• Cargo Spaces are secure areas of your locomotive's hold where items of interest can be securely stored without risking damage to them. You have open hold equal to four times its assigned priority value, up to a maximum of 12 Cargo Spaces.

  • Secured Compartments are chambers in your locomotive which are secreted away and unlikely to be found even when subjected to close scrutiny by, say, port authorities and customs inspectors. As an added bonus, Secured Compartments are sturdy enough to contain even the most spectacularly violent of guests. Usually. You have hidden compartments equal to twice its assigned priority value, up to a maximum of 6 Secured Compartments.

  • Auxiliaries are customized integral assemblies of the locomotive that serve a particular purpose, such a mining rigs, assaying devices, and canneries as seen in Sunless Skies. You can have a number of Auxiliaries equal to its assigned priority value, up to a maximum of three.



Locomotive Weaponry & Specialized Equipment

Each class of locomotive may have two weapons. This list is provided for inspiration, but note that most Captain's Edition roleplays will not be focusing strenuously upon the overall quality of shipboard weaponry beyond making note of the functional nature of the weapons themselves (whether they behave like rockets, shotguns, etcetera). For this reason, you are free to indicate the presence of weapons seen in Sunless Skies that might not otherwise be available to the player, such as Dreadnought's tracking mount. Some creative leeway is allowed pertaining to the nature of the weapons allowed, but they should usually be limited to a munitions-reliant system rather than something arcane.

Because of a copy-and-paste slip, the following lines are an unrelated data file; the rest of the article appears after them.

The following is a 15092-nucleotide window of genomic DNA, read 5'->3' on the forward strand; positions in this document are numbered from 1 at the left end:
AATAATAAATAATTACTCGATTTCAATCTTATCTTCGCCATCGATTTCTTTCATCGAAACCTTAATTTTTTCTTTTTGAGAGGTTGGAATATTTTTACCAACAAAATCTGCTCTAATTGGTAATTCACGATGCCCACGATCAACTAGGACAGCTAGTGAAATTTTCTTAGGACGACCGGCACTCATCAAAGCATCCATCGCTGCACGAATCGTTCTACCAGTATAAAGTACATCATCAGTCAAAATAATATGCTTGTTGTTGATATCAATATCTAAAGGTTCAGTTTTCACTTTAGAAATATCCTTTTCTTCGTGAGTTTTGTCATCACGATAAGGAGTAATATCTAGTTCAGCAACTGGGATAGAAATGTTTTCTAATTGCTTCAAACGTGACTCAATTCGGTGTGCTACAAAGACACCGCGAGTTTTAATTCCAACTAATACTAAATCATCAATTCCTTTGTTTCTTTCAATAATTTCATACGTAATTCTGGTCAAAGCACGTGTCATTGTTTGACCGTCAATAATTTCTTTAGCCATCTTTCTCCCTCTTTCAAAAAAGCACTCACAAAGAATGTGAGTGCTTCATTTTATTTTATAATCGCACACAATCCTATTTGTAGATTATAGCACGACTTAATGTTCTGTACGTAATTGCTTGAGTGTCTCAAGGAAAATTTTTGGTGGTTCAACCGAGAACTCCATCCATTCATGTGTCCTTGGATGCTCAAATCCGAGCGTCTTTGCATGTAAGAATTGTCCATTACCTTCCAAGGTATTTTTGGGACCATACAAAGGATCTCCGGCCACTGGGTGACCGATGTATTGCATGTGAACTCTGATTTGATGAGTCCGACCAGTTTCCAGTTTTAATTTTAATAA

Each Locomotive should also have its own scout. Describing a scout for your locomotive is completely optional, but your scout will act as an extra trait for your locomotive, lending bonuses or penalties to certain action checks whenever they are used for scouting purposes. Scouts, although they may be varied in form, are nonetheless uniform in their functionality.

Last but not least, your locomotive is permitted to have one unique augmentation installed onboard. This augment takes up space if you decide to have one, and subtracts from your Locomotive's core stats. It costs either half of two of your locomotive's non-zero core stats, rounded up, or else the entirety of one core stat with a priority value of 2 or greater. You may also use your locomotive's weapon slots for this purpose. A single weapon slot can take the place of one of two core stats, or half of a single core stat's value with a priority of 2 or greater. You may also use both weapon slots to store an augment without sacrificing any of your locomotive's core stats.